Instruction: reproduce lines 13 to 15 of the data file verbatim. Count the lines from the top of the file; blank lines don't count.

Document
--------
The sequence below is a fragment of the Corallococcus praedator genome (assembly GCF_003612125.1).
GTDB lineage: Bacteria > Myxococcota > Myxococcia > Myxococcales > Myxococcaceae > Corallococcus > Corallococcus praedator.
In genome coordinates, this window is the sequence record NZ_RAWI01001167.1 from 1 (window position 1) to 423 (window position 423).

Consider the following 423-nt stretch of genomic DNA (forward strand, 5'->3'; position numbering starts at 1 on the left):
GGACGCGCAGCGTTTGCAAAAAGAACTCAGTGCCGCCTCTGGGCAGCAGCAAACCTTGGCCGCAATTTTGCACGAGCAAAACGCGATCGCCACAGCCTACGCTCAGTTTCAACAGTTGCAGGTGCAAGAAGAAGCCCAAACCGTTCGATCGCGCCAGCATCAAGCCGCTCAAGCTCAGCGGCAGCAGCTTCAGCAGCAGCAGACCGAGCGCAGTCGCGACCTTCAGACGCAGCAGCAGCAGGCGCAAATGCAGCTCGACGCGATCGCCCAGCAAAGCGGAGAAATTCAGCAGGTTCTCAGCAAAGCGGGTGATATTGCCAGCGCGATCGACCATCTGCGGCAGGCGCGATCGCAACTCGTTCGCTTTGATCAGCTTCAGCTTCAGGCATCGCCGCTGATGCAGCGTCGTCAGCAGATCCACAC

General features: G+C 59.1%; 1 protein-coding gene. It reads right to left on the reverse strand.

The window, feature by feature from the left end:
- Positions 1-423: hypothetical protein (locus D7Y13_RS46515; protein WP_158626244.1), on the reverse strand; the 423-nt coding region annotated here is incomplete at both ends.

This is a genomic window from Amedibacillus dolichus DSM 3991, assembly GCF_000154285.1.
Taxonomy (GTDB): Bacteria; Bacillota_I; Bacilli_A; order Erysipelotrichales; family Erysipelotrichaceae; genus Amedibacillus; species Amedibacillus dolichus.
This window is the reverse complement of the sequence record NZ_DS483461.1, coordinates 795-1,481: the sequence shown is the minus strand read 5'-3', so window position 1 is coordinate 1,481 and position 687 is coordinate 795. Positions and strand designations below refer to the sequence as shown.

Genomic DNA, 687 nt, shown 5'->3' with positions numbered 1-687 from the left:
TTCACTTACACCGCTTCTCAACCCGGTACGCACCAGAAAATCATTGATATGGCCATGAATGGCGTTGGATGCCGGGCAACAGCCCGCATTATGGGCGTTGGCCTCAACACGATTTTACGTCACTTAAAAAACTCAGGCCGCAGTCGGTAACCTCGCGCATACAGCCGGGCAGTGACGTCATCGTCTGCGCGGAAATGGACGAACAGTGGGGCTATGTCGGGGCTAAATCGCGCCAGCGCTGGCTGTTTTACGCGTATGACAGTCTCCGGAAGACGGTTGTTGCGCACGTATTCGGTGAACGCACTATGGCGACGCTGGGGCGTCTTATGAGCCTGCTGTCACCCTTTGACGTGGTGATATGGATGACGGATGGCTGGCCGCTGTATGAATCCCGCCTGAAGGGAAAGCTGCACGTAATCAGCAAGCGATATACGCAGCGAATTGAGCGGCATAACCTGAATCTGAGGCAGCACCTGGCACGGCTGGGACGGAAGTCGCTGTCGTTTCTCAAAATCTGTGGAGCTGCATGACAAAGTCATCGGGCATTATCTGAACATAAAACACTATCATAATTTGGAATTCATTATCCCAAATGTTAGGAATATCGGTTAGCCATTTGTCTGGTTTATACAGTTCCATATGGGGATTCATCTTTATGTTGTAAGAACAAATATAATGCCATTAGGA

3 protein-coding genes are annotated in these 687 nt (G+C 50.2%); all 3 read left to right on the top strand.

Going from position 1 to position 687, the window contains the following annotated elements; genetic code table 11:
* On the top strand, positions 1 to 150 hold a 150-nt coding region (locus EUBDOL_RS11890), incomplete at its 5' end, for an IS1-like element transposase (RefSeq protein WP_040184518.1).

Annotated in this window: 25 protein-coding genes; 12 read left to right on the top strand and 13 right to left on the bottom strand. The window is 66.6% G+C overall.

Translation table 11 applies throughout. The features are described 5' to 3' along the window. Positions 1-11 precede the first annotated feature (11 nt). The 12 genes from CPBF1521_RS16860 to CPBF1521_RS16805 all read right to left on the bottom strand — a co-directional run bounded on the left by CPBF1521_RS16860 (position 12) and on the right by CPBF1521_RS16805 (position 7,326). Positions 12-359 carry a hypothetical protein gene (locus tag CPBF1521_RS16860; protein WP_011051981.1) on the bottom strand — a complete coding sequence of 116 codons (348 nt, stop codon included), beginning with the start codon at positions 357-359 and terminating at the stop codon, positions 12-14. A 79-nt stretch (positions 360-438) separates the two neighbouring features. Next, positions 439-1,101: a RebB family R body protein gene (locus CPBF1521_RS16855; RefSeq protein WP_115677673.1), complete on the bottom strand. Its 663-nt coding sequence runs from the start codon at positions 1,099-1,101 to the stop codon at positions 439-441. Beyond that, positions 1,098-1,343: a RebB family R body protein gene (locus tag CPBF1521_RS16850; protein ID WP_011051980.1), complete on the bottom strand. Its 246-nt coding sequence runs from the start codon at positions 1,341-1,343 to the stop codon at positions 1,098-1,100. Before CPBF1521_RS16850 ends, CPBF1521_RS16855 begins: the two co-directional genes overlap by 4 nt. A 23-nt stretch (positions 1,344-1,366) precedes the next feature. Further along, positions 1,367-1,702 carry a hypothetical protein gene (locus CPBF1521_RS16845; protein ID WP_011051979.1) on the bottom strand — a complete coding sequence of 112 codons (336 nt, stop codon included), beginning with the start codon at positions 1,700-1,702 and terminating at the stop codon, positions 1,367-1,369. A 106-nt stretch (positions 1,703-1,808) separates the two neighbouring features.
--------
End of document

TTCACTTACACCGCTTCTCAACCCGGTACGCACCAGAAAATCATTGATATGGCCATGAATGGCGTTGGATGCCGGGCAACAGCCCGCATTATGGGCGTTGGCCTCAACACGATTTTACGTCACTTAAAAAACTCAGGCCGCAGTCGGTAACCTCGCGCATACAGCCGGGCAGTGACGTCATCGTCTGCGCGGAAATGGACGAACAGTGGGGCTATGTCGGGGCTAAATCGCGCCAGCGCTGGCTGTTTTACGCGTATGACAGTCTCCGGAAGACGGTTGTTGCGCACGTATTCGGTGAACGCACTATGGCGACGCTGGGGCGTCTTATGAGCCTGCTGTCACCCTTTGACGTGGTGATATGGATGACGGATGGCTGGCCGCTGTATGAATCCCGCCTGAAGGGAAAGCTGCACGTAATCAGCAAGCGATATACGCAGCGAATTGAGCGGCATAACCTGAATCTGAGGCAGCACCTGGCACGGCTGGGACGGAAGTCGCTGTCGTTTCTCAAAATCTGTGGAGCTGCATGACAAAGTCATCGGGCATTATCTGAACATAAAACACTATCATAATTTGGAATTCATTATCCCAAATGTTAGGAATATCGGTTAGCCATTTGTCTGGTTTATACAGTTCCATATGGGGATTCATCTTTATGTTGTAAGAACAAATATAATGCCATTAGGA

3 protein-coding genes are annotated in these 687 nt (G+C 50.2%); all 3 read left to right on the top strand.

Going from position 1 to position 687, the window contains the following annotated elements; genetic code table 11: